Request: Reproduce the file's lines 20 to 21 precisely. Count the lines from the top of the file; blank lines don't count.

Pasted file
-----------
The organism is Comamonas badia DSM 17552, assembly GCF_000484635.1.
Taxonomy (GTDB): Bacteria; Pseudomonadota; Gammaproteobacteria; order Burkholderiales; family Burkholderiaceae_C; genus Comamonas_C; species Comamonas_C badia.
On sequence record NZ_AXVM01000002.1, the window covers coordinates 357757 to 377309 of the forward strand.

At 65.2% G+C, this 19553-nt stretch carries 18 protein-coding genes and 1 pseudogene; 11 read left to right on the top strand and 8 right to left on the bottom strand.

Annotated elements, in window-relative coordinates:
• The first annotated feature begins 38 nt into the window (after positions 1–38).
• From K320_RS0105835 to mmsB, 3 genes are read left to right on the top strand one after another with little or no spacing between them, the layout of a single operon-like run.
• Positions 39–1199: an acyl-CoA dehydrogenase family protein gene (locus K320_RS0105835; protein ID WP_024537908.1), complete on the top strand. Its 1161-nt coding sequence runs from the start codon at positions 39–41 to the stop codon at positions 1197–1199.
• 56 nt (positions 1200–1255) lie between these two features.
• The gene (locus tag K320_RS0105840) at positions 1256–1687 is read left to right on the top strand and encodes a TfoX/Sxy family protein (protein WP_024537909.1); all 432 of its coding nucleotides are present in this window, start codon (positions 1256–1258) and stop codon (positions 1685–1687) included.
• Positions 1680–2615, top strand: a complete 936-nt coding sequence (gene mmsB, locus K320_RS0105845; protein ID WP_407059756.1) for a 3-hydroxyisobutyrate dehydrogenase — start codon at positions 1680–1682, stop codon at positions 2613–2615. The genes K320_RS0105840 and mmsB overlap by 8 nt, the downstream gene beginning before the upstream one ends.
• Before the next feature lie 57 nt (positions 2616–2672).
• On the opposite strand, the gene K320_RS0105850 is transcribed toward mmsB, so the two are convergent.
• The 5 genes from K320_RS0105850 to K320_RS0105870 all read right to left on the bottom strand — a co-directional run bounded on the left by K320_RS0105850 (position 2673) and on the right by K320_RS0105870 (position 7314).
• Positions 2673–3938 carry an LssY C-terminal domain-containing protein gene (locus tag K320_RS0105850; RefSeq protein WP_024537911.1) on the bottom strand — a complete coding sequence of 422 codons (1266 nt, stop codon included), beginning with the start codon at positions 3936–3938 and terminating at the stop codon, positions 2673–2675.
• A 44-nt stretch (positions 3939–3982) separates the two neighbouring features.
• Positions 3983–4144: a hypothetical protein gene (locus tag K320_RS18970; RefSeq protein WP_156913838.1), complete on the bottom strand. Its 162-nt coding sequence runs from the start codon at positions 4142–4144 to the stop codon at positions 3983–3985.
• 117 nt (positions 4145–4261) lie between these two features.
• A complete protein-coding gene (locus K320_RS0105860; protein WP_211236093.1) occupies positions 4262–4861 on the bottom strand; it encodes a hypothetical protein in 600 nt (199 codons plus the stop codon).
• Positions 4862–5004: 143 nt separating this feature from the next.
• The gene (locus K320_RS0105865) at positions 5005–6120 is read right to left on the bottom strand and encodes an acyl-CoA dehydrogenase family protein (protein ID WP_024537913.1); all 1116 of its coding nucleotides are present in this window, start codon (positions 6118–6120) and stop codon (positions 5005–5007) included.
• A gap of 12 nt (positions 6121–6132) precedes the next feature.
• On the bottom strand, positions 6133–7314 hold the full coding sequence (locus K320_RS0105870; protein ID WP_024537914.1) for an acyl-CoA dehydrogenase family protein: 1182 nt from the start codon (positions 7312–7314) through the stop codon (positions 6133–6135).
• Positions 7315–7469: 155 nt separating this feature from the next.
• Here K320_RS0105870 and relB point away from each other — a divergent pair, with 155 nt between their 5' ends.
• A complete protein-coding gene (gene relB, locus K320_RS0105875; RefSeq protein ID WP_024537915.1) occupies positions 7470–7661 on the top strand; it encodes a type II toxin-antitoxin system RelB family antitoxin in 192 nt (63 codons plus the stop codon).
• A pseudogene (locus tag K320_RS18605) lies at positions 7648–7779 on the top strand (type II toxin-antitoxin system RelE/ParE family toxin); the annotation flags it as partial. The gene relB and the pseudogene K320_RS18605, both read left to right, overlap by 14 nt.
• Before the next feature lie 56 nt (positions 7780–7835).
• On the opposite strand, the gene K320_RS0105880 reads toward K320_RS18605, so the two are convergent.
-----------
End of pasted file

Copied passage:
• Positions 4862–5004: 143 nt separating this feature from the next.
• The gene (locus K320_RS0105865) at positions 5005–6120 is read right to left on the bottom strand and encodes an acyl-CoA dehydrogenase family protein (protein ID WP_024537913.1); all 1116 of its coding nucleotides are present in this window, start codon (positions 6118–6120) and stop codon (positions 5005–5007) included.